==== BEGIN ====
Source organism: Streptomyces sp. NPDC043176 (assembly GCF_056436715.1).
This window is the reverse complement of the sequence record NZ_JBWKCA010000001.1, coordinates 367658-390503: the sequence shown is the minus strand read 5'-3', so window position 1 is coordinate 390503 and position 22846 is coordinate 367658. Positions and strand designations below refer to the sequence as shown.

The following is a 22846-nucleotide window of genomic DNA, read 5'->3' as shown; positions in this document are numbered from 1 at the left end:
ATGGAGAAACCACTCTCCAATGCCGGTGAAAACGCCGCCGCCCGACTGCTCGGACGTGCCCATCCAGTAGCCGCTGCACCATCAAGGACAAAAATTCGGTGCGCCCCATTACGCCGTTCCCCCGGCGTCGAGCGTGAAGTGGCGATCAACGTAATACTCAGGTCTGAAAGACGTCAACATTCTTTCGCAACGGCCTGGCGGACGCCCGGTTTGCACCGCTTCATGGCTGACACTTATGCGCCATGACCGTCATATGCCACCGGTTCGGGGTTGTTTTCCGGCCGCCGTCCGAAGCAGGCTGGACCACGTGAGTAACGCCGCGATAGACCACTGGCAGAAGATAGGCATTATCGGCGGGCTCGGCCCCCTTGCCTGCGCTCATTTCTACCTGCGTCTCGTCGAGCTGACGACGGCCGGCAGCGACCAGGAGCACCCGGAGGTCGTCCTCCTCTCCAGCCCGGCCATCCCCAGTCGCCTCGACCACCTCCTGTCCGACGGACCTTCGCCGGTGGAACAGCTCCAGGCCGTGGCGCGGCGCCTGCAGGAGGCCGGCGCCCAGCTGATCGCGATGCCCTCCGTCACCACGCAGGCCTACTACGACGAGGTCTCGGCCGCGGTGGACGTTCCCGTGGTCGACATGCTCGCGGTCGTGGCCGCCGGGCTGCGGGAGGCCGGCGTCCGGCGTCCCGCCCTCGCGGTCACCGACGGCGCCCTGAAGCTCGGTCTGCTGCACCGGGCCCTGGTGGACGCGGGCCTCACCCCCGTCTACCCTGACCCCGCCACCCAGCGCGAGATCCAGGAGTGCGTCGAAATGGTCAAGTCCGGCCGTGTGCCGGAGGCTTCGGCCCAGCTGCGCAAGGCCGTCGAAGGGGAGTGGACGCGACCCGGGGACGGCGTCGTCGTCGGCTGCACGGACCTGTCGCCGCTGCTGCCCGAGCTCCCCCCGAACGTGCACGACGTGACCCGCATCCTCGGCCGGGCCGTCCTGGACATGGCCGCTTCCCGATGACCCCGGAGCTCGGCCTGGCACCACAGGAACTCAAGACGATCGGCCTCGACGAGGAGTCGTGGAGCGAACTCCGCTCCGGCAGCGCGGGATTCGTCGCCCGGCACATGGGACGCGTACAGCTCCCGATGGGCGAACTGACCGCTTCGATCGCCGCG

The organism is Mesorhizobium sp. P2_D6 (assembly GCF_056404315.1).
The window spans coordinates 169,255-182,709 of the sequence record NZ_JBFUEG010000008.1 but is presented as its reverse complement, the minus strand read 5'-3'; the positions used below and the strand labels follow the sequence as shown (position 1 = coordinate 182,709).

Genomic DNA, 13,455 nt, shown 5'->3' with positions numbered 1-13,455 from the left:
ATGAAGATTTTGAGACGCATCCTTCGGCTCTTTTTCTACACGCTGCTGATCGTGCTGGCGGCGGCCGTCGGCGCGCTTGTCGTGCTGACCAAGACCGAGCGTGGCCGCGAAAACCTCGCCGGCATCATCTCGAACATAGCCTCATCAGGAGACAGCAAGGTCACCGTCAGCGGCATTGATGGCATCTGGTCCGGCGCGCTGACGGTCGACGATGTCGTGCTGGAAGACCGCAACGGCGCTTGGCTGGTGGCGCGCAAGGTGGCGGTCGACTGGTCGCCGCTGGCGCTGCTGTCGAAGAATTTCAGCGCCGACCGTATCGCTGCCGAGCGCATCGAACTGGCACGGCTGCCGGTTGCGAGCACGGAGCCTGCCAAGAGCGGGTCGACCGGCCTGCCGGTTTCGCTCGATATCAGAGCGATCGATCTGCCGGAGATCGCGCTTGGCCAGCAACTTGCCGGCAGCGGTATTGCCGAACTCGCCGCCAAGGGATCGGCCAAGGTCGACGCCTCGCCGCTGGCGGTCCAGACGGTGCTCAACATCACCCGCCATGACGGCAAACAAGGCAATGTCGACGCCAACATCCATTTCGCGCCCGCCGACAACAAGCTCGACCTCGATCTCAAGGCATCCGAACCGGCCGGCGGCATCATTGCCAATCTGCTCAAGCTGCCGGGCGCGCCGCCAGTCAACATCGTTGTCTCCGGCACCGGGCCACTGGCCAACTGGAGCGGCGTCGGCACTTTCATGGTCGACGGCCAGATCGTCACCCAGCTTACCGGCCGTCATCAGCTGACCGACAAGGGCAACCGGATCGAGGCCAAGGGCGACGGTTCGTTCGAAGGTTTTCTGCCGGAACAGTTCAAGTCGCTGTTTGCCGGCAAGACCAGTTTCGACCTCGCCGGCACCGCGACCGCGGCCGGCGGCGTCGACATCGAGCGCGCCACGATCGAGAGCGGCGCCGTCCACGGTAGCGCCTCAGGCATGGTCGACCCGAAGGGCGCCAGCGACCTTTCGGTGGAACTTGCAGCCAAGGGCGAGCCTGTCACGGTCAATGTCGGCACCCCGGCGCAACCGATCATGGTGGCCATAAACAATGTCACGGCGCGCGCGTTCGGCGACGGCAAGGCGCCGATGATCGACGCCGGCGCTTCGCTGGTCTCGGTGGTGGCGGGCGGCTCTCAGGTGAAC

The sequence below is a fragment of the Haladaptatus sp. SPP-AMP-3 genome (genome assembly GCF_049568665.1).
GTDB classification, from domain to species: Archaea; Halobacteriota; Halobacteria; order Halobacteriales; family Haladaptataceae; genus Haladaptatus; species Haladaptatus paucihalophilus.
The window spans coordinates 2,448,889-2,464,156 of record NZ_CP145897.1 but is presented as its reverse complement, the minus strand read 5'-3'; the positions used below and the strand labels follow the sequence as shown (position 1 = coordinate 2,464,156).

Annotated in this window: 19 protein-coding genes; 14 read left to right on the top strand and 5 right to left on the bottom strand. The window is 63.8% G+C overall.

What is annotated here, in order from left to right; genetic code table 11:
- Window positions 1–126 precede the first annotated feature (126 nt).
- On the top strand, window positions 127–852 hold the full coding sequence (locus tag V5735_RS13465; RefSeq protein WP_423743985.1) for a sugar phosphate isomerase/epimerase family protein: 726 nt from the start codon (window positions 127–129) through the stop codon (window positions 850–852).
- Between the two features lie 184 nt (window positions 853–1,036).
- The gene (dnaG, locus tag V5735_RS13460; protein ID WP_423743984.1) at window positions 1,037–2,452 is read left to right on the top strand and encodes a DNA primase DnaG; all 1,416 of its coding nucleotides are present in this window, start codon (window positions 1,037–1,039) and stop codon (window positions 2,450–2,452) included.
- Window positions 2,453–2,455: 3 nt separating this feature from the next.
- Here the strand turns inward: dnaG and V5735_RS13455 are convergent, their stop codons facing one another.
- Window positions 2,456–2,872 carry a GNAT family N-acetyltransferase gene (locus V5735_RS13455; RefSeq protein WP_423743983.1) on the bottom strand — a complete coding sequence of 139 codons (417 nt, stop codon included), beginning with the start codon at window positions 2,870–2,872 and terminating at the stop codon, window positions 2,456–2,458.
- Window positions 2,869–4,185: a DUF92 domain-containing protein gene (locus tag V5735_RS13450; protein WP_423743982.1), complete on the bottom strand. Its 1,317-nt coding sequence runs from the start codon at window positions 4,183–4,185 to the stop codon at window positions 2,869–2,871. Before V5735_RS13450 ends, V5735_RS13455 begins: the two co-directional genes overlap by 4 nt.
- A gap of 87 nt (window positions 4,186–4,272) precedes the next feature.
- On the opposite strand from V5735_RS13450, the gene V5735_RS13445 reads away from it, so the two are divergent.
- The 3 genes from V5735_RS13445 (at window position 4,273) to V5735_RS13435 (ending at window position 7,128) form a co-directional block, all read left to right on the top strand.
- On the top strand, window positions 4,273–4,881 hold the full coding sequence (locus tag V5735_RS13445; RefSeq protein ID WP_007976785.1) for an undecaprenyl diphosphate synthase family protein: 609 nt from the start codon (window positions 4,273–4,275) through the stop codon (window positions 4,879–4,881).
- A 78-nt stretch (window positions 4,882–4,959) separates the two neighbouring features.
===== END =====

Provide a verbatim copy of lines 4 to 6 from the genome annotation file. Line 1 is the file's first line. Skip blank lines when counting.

ATGGAGAAACCACTCTCCAATGCCGGTGAAAACGCCGCCGCCCGACTGCTCGGACGTGCCCATCCAGTAGCCGCTGCACCATCAAGGACAAAAATTCGGTGCGCCCCATTACGCCGTTCCCCCGGCGTCGAGCGTGAAGTGGCGATCAACGTAATACTCAGGTCTGAAAGACGTCAACATTCTTTCGCAACGGCCTGGCGGACGCCCGGTTTGCACCGCTTCATGGCTGACACTTATGCGCCATGACCGTCATATGCCACCGGTTCGGGGTTGTTTTCCGGCCGCCGTCCGAAGCAGGCTGGACCACGTGAGTAACGCCGCGATAGACCACTGGCAGAAGATAGGCATTATCGGCGGGCTCGGCCCCCTTGCCTGCGCTCATTTCTACCTGCGTCTCGTCGAGCTGACGACGGCCGGCAGCGACCAGGAGCACCCGGAGGTCGTCCTCCTCTCCAGCCCGGCCATCCCCAGTCGCCTCGACCACCTCCTGTCCGACGGACCTTCGCCGGTGGAACAGCTCCAGGCCGTGGCGCGGCGCCTGCAGGAGGCCGGCGCCCAGCTGATCGCGATGCCCTCCGTCACCACGCAGGCCTACTACGACGAGGTCTCGGCCGCGGTGGACGTTCCCGTGGTCGACATGCTCGCGGTCGTGGCCGCCGGGCTGCGGGAGGCCGGCGTCCGGCGTCCCGCCCTCGCGGTCACCGACGGCGCCCTGAAGCTCGGTCTGCTGCACCGGGCCCTGGTGGACGCGGGCCTCACCCCCGTCTACCCTGACCCCGCCACCCAGCGCGAGATCCAGGAGTGCGTCGAAATGGTCAAGTCCGGCCGTGTGCCGGAGGCTTCGGCCCAGCTGCGCAAGGCCGTCGAAGGGGAGTGGACGCGACCCGGGGACGGCGTCGTCGTCGGCTGCACGGACCTGTCGCCGCTGCTGCCCGAGCTCCCCCCGAACGTGCACGACGTGACCCGCATCCTCGGCCGGGCCGTCCTGGACATGGCCGCTTCCCGATGACCCCGGAGCTCGGCCTGGCACCACAGGAACTCAAGACGATCGGCCTCGACGAGGAGTCGTGGAGCGAACTCCGCTCCGGCAGCGCGGGATTCGTCGCCCGGCACATGGGACGCGTACAGCTCCCGATGGGCGAACTGACCGCTTCGATCGCCGCG

The organism is Mesorhizobium sp. P2_D6 (assembly GCF_056404315.1).
The window spans coordinates 169,255-182,709 of the sequence record NZ_JBFUEG010000008.1 but is presented as its reverse complement, the minus strand read 5'-3'; the positions used below and the strand labels follow the sequence as shown (position 1 = coordinate 182,709).